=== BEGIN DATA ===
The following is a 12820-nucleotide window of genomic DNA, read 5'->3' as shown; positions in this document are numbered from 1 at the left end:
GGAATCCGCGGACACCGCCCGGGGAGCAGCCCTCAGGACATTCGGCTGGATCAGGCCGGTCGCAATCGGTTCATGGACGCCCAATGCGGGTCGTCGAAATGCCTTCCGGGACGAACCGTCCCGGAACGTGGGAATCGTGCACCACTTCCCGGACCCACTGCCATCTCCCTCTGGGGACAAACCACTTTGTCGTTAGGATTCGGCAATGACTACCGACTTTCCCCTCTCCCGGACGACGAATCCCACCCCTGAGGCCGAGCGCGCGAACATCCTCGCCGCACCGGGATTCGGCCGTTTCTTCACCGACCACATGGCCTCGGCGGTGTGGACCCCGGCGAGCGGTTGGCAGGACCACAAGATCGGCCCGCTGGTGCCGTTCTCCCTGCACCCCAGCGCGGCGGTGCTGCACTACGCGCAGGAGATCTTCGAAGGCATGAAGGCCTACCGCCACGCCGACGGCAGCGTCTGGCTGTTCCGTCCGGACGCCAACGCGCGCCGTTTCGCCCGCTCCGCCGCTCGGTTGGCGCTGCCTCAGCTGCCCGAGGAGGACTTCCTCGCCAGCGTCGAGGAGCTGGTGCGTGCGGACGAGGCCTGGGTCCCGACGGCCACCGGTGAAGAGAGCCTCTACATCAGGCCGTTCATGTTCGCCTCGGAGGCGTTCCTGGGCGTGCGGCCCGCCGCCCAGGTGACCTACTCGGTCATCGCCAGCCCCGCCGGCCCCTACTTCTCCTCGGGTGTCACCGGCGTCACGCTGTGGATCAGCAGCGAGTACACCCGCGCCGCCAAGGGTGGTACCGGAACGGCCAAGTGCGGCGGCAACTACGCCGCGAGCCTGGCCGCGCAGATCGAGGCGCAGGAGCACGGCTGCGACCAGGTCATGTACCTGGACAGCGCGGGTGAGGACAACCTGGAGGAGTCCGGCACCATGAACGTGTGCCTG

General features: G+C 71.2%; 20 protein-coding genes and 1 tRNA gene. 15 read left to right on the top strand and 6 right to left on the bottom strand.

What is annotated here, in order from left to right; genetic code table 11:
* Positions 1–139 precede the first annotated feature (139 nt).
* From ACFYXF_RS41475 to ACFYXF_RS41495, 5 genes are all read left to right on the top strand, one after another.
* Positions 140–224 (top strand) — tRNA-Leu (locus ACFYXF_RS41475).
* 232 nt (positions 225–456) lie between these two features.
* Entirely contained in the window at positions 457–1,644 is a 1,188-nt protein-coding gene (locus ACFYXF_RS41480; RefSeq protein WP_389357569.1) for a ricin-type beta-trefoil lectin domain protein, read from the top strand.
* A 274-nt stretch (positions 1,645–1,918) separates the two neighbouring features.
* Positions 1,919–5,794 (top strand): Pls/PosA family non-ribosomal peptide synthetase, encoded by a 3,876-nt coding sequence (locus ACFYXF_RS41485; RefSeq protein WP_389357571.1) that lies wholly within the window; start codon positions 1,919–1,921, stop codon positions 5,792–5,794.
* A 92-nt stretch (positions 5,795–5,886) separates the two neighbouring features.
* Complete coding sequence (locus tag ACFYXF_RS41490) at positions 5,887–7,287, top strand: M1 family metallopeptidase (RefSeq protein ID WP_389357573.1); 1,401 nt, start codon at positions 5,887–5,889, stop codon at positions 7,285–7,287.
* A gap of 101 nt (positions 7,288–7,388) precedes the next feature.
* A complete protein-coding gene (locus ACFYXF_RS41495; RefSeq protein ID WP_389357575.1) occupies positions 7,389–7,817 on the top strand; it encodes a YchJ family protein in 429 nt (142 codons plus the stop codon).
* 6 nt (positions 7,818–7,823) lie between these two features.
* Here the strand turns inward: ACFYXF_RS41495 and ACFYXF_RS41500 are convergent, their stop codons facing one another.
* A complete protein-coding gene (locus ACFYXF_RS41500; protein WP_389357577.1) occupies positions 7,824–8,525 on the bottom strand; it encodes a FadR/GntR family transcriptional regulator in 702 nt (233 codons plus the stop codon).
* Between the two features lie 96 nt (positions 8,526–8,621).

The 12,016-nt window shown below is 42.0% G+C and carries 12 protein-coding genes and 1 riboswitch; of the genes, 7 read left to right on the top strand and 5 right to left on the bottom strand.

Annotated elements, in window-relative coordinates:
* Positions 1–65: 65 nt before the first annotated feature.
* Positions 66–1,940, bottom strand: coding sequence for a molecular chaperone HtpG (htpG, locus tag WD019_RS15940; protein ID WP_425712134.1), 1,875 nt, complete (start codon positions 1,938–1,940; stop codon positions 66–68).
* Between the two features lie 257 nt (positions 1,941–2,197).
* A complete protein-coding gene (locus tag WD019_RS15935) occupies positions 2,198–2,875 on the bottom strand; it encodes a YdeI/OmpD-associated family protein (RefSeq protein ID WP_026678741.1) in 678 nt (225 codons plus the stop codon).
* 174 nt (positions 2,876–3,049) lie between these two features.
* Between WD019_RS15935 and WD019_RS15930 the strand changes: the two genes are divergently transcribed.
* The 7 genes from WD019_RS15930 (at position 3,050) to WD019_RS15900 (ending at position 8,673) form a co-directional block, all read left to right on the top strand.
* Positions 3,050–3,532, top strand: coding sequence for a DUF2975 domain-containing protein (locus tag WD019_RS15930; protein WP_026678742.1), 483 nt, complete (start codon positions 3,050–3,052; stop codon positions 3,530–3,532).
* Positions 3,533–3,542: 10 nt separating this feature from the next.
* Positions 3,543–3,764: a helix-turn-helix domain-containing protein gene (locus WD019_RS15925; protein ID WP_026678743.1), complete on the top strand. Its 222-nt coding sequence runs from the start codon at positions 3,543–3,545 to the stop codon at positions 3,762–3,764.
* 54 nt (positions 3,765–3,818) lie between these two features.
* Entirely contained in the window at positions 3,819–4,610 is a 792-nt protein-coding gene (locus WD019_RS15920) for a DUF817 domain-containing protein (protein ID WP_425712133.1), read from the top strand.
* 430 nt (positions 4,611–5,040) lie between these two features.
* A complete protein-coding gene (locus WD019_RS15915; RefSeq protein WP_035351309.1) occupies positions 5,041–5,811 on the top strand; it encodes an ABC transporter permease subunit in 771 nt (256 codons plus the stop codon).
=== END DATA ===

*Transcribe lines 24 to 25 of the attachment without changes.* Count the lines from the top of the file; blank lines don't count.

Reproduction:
* Between the two features lie 257 nt (positions 1,941–2,197).
* A complete protein-coding gene (locus tag WD019_RS15935) occupies positions 2,198–2,875 on the bottom strand; it encodes a YdeI/OmpD-associated family protein (RefSeq protein ID WP_026678741.1) in 678 nt (225 codons plus the stop codon).